Tag Archives: slowness

Time at the heart of our problems

This week I started teaching thermodynamics to first year undergraduate students for the first time in twelve months.  I have had a break for a year because my course, which is only delivered once per year, was moved from first to second semester.  Although I have continued to teach postgraduate courses, it’s been like a sabbatical enforced by timetable changes.  Sadly, it’s over and I am back in the large lecture theatre in front of a couple of hundred of students – that makes it sound as if I don’t enjoy it which is not true but it does increase the intensity of the job because all of the other aspects of the role continue unabated.  So, for me time appears to accelerate as I attempt to jam more activities into a week.

Time lies at the heart of much of thermodynamics although we tend not to deal with it explicitly; however, it is implicit in our use of changes in the state of a system to understand it.  Quote Anaximander, the pre-Socratic philosopher & pupil of Thales of Miletus: ‘We understand the world by studying change, not by studying things’.  Time also lies at the centre of the tangle of problems found at the intersection of the theories of gravity, quantum mechanics and thermodynamics.  As Carlo Rovelli has remarked we are still in the dark about this tangle of problems; so, I will touch on it in my thermodynamics course but just to show students the limits of our knowledge and perhaps inspire one or two of them to think about tackling them in postgraduate studies.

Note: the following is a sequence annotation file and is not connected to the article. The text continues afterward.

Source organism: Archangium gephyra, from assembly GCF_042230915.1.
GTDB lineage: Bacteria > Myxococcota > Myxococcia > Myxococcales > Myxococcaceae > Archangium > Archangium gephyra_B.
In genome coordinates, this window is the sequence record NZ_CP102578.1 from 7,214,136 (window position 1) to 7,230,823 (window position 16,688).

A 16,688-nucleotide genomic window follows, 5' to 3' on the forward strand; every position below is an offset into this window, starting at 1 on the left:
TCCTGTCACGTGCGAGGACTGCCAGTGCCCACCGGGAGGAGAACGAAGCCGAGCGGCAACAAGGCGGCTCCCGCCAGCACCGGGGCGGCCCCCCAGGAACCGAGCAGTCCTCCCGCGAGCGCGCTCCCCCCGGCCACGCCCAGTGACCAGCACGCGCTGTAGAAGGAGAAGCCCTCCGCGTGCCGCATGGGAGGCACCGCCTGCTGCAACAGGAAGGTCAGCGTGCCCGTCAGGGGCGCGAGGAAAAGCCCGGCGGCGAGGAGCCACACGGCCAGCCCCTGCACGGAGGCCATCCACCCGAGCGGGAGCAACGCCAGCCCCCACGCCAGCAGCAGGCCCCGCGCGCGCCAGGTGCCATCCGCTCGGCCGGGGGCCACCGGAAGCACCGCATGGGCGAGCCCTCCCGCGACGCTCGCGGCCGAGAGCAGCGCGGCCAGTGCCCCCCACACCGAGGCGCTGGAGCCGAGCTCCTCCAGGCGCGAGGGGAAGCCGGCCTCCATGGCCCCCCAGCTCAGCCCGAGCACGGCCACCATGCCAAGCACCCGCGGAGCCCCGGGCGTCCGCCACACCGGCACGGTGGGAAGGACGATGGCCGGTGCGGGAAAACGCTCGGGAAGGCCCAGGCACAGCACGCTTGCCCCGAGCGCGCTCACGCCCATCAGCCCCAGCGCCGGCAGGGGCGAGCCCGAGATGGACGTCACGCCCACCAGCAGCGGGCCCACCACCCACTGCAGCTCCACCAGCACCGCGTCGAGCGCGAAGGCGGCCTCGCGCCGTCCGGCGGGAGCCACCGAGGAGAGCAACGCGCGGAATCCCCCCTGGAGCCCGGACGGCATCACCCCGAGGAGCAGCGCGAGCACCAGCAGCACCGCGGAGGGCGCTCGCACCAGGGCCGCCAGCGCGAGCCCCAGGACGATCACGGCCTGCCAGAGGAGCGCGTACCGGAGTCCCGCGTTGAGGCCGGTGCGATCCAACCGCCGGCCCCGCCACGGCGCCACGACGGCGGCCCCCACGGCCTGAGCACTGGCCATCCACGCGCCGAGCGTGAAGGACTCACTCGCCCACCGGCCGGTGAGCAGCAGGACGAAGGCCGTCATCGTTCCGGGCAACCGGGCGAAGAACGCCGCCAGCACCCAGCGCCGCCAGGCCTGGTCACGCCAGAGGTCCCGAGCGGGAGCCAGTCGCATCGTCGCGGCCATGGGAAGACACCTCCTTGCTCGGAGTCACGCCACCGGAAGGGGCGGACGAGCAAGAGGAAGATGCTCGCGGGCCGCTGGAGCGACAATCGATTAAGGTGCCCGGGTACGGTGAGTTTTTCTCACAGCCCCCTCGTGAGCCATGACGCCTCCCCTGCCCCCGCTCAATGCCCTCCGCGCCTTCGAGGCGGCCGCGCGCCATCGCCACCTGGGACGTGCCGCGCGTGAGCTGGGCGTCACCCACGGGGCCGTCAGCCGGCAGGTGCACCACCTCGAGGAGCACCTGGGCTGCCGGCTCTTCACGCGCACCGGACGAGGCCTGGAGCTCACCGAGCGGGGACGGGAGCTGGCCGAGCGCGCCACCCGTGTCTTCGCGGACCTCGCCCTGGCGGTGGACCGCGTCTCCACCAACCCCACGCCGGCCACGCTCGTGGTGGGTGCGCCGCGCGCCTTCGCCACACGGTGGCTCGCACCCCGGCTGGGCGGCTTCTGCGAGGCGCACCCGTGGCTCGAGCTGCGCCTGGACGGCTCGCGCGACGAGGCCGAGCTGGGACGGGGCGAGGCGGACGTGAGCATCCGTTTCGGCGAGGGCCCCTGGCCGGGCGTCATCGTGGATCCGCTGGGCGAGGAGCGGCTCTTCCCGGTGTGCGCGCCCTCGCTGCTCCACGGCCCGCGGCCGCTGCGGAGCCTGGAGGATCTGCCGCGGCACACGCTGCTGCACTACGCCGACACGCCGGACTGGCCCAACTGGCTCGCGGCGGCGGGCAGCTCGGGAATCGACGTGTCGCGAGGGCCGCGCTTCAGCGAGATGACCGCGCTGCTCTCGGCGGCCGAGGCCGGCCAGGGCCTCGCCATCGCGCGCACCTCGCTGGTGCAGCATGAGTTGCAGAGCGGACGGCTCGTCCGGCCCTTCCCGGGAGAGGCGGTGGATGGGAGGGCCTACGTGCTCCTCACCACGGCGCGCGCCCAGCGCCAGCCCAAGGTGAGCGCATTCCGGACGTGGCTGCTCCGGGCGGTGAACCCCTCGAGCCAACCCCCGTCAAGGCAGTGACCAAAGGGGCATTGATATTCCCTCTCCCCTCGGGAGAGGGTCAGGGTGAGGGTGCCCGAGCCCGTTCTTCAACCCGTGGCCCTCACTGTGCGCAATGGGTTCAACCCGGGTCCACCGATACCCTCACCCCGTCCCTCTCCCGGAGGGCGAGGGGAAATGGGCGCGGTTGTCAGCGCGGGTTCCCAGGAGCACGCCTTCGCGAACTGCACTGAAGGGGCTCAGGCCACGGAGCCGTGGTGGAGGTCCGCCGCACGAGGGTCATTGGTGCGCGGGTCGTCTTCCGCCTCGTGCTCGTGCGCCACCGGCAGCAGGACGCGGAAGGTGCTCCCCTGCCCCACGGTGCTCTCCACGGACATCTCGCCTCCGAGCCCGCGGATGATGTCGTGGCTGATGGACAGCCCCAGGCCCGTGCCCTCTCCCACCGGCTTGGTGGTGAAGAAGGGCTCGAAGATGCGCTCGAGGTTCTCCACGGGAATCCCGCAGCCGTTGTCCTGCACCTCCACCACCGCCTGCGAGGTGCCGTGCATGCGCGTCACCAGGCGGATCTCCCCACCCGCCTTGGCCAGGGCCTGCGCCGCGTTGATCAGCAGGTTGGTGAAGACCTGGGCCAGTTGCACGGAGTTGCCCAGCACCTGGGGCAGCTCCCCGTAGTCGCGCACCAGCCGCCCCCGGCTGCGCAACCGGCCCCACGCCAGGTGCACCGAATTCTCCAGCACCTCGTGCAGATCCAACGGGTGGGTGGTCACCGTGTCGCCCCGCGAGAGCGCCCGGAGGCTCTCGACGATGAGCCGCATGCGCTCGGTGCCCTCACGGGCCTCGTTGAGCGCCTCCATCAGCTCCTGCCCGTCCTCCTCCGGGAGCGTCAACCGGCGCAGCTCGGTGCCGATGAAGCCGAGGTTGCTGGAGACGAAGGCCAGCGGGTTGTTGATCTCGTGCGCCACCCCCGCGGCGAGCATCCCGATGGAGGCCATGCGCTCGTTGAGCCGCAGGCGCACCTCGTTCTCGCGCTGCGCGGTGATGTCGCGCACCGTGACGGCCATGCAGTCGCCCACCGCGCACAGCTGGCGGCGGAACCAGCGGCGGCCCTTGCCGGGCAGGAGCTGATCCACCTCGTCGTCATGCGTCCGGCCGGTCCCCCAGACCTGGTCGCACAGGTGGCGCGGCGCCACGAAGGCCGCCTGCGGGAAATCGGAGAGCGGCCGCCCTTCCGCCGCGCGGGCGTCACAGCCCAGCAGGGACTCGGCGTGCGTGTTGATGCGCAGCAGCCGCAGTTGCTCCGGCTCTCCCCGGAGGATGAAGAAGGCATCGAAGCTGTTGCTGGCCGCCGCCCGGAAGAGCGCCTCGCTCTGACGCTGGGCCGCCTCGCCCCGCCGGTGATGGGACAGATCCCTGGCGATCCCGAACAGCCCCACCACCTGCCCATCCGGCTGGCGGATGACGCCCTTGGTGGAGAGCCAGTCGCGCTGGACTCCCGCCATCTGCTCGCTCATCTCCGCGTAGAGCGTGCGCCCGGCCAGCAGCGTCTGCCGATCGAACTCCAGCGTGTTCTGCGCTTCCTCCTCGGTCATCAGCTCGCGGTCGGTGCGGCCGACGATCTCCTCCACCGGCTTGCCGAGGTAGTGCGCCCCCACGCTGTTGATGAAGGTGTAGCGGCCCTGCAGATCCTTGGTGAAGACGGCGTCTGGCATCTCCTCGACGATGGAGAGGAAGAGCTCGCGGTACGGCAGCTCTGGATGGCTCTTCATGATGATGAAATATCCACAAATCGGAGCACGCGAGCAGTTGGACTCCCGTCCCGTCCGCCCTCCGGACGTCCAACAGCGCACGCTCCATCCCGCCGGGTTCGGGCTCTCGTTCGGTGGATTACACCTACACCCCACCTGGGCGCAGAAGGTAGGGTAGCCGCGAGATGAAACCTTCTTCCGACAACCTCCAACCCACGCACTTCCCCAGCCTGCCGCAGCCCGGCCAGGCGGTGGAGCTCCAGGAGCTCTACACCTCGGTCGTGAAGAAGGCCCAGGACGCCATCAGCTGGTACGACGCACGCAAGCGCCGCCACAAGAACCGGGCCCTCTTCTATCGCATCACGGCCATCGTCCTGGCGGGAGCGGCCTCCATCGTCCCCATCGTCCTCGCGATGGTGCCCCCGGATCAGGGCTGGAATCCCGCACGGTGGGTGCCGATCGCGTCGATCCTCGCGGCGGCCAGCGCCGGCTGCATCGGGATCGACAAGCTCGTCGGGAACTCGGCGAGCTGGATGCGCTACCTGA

Meanwhile, I plan tackle my challenges with time by slowing it down once a week with a walk in the Clwydian Hills where the landscape appears unchanging so that time stands still allowing me to relax.

Sources:

Rovelli C, Seven brief lessons on physics, London, Penguin Books. 2016.

Wohllerben P, The hidden life of trees, London, William Collins, 2017.

Slow-motion multi-tasking leads to productive research

Most of my academic colleagues focus their research activity on a relatively narrow field and many have established international reputations in their chosen field of study.  However, my own research profile is broad, including recently-published studies on the motion of nanoparticles, damage propagation in composites and stress analysis in aerospace components  as well as current research on the fidelity and credibility simulations and tests (FACTS) in the aerospace, biomedical and nuclear industries.  My breadth of interests makes it difficult to categorise me or to answer the inevitable question about what research I do.  And, I have always felt the need to excuse or apologise for the breadth and explain by making  tenuous connections between my diverse research activities. However, apparently my slow-motion multi-tasking is a characteristic of many high-performing artists and scientists.  Mihaly Csikszentmihalyi has proposed that slowly changing back and forth between different projects is a standard practice amongst people with high levels of originality and creativity.  Scientists that work on several problems at once and frequently refocus their research tend to enjoy the longest and most productive careers according to another study by Bernice Eiduson.